My Lords, I will focus on mental health and I declare an interest as the independent chair of a panel advising the Department of Health and Social Care on the use of long-term segregation for detained patients with learning disabilities and/or autism. I welcome the main elements of the draft Mental Health Act reform Bill, including the intention to amend the definition of mental disorder, so that people will no longer be detained solely because they have a learning disability or because they are autistic.
Long-stay hospitalisation and warehousing of people whose needs are poorly understood was intended to end when the long-stay asylums were closed—the last one for people with learning disabilities closed in 2009—but a failure to develop adequate community support, including adult social care and meaningful life chances, has simply led to the creation of new psychiatric hospitals, often in the private sector. The lack of an adult social care Bill in the gracious Speech is concerning. The noble Baroness, Lady Jolly, mentioned the number of people being detained for unacceptably long periods, but around 100 of these are cared for in long-term segregation. Commissioners lack the skills, knowledge and foresight to stop this happening, and this has to change.
The proposals have a laudable aim: to ensure that fewer people are detained involuntarily and that more people get better care, closer to home. But legislation is not enough; we need a significant culture shift across the whole health and care system. The medical model works well for cancer or infectious diseases, with its emphasis on treating symptoms. Serious mental illness is different; a focus on the social construct of recovery is key.
Everybody wants to live a meaningful life in their own home and to belong in their community, and the public discourse in recognising the dangers of loneliness is getting ahead of the legislative framework. In some hospitals today, there are still examples of the dehumanising culture that we associate with the past. My own research with social anthropologist, the late Dr Jane Hubert, evidenced some of this in a mental handicap hospital in the 1990s. Even though government policy demands personalised care, it is little understood. There have been too many recent high-profile cases where in-patient care has failed people and their families, and the Covid backlog has worsened already unacceptable barriers in access to health and social care for people of all ages who live with learning disabilities and/or autism.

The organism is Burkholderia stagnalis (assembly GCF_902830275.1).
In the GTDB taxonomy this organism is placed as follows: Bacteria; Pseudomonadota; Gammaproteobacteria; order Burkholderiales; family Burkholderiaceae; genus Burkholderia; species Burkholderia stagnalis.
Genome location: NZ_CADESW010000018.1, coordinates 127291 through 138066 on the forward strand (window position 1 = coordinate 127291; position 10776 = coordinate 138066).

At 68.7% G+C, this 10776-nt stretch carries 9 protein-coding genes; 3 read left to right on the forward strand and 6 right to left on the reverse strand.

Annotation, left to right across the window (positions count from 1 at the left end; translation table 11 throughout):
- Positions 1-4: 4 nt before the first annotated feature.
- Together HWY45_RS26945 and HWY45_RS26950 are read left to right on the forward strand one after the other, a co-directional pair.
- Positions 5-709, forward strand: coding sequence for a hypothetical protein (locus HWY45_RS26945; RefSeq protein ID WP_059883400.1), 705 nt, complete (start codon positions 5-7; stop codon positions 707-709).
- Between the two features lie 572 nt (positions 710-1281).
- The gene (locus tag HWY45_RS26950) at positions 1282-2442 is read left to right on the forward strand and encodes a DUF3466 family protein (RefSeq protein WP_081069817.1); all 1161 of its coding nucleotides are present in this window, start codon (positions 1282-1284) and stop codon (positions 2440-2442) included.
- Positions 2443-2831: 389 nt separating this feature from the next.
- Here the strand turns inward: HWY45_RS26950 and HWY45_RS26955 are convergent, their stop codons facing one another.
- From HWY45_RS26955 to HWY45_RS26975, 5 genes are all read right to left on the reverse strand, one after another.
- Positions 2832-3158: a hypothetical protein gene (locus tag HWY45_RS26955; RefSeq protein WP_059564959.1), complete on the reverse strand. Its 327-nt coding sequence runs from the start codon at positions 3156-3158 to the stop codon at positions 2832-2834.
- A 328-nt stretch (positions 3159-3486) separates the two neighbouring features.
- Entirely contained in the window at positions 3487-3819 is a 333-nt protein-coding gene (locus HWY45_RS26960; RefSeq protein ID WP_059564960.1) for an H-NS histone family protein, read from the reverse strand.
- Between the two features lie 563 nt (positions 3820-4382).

Research by the Disabled Children’s Partnership identified a disproportionate impact of the pandemic on families with disabled children. In a May 2020 survey, 76% of families with disabled children said that the vital care and support they relied on had stopped altogether, leaving parents and young siblings taking on all care responsibilities around the clock, and in June 2021, the majority of disabled children were still unable to access pre-pandemic levels of therapies and health services. The SEND Green Paper has the tagline “Right support, right place, right time”. Practically, this means addressing everyday social and relational issues and developing meaningful community-based mental health support. Mental health support is needed in all schools. A distressed child cannot learn and there is much to be distressed about.
The Mental Health Act was last updated in 2007, but in many ways it still maintains its roots in the original Act of 1959. Since its last update in 2007, other legislation also impacts on the treatment of those with severe mental illness, people with learning disabilities and autistic people, including the Mental Capacity Act 2005, the Autism Act 2009, the Equality Act 2010, the Care Act 2014 and now the Health and Care Act 2022 and the Down Syndrome Act. I am hopeful about the impact of the commitments in the Health and Care Act to introduce a learning disability and autism lead for each integrated care board, and the requirement to make training mandatory for all health and social care staff on autism and learning disabilities. This reform of the Mental Health Act will also need to work hand in hand with the NHS long-term plan, and with the eagerly awaited “building the right support” action plan.
The reform of the Mental Health Act is an important opportunity for modernisation towards least restrictive practice that prioritises dignity and respect, while facilitating access to personalised mental health care in the community and, if admission is needed, ensuring that it has a clear therapeutic aim. The reforms announced in the gracious Speech have important implications for the freedoms and care of people with learning disabilities and autistic people, as well as people with serious mental illness.